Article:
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Hishon v. King

Significance

For firms in other industries, this meant that the offering of partnerships was subject to the same scrutiny; for Hishon, the ruling only meant that she could sue King & Spalding for the alleged discrimination.

In 1972, Elizabeth Anderson Hishon began working as an associate lawyer for King & Spalding, a powerful Atlanta law firm. According to Hishon, during King & Spalding's recruitment of her for the position, she was told that advancement to partnership after five or six years was "a matter of course" for associates and that she would be considered on a "fair and equal basis" for the partnership. This, she said, was key in her decision to work at King & Spalding. Hishon was twice considered and rejected for a partnership with the firm after which she was fired in 1979, under the firm's practice of firing associates who had not made partnership within certain parameters. On 19 November 1979, Hishon filed a complaint of gender discrimination with the Equal Employment Opportunity Commission (EEOC) under Title VII of the Civil Rights Act of 1964 which states that an employer cannot discriminate on the basis of gender, race, religion, or nationality.

The commission issued a notice of Hishon's right to sue, which she exerted in the U.S. District Court for the Northern District of Georgia in 1980 for back pay and compensatory damages, rather than fulfillment as a partner. Atlanta Federal District Judge Newell Edenfield dismissed the suit finding Title VII could not be applied to partnerships. According to an article in Time, Edenfield stated that "to coerce a mismatched or unwanted partnership too closely resembles . . . the enforcement of shotgun weddings." Hishon appealed to the U.S. Court of Appeals for the Eleventh Circuit, but it agreed with the lower court's decision.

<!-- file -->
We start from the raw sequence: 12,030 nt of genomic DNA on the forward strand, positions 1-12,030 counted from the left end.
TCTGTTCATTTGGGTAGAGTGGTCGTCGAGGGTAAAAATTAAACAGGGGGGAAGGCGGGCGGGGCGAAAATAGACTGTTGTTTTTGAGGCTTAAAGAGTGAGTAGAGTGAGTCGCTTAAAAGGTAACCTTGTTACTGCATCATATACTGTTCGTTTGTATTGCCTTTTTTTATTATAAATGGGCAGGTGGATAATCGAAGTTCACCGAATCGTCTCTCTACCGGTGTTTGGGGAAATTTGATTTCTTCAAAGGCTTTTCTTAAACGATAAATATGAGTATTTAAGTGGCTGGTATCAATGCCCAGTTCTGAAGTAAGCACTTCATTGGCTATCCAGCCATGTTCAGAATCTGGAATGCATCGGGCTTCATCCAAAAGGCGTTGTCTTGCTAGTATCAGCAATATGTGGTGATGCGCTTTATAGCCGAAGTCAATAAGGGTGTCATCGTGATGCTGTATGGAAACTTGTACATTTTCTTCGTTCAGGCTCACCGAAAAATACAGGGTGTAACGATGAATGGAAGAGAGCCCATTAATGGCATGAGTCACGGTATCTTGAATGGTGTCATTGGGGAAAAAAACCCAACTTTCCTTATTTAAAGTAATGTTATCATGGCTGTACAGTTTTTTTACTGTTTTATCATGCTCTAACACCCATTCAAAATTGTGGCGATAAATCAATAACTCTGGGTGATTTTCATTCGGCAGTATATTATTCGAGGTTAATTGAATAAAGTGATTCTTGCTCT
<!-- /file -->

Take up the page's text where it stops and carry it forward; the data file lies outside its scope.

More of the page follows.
Hishon then turned to the Supreme Court to review the case, also known as taking the case on certiorari. On 22 May 1984, the Court reached a unanimous verdict. In an opinion written by Justice Burger, the Court stated that Title VII was applicable to partnerships, and therefore Hishon had a right to sue for alleged discrimination. This decision was based on the Court's interpretation of a partnership as a benefit of employment, which is covered by Title VII. As such, the decision also applied to minorities whether based in nationality, race, or religion. The Court also noted that the historical interpretation of Title VII and related legislation did not support the assumption that Congress intended to exempt partnerships. Justice Powell wrote a concurring opinion, noting that the decision did not necessarily extend to the management of a law firm by its partners.

Rather than going ahead with the suit, Elizabeth Anderson Hishon and King & Spalding ended up settling out of court in June of 1984. In an article in Dun's Business Month it was noted that "each party continues to believe in the correctness of its position." In any case, the Supreme Court's ruling, written as broadly as it was, was interpreted as impacting firms in a variety of industries such as architecture, advertising, accounting, consulting, and engineering, all of which tend to be organized as partnerships.

Additional topics

Law Library - American Law and Legal InformationNotable Trials and Court Cases - 1981 to 1988Hishon v. King - Significance